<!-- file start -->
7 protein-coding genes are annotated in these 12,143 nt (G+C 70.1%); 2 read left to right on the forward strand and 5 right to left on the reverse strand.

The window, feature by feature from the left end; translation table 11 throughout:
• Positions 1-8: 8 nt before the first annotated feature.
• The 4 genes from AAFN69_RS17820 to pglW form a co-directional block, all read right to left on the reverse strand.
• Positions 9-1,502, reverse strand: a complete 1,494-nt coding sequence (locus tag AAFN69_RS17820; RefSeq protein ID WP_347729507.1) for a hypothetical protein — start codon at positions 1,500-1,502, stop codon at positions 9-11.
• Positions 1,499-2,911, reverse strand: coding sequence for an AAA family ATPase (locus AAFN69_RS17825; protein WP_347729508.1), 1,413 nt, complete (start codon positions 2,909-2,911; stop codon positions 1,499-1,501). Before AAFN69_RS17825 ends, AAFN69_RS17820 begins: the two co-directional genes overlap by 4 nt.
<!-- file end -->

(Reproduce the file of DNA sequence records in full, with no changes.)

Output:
7 protein-coding genes are annotated in these 12,143 nt (G+C 70.1%); 2 read left to right on the forward strand and 5 right to left on the reverse strand.

The window, feature by feature from the left end; translation table 11 throughout:
• Positions 1-8: 8 nt before the first annotated feature.
• The 4 genes from AAFN69_RS17820 to pglW form a co-directional block, all read right to left on the reverse strand.
• Positions 9-1,502, reverse strand: a complete 1,494-nt coding sequence (locus tag AAFN69_RS17820; RefSeq protein ID WP_347729507.1) for a hypothetical protein — start codon at positions 1,500-1,502, stop codon at positions 9-11.
• Positions 1,499-2,911, reverse strand: coding sequence for an AAA family ATPase (locus AAFN69_RS17825; protein WP_347729508.1), 1,413 nt, complete (start codon positions 2,909-2,911; stop codon positions 1,499-1,501). Before AAFN69_RS17825 ends, AAFN69_RS17820 begins: the two co-directional genes overlap by 4 nt.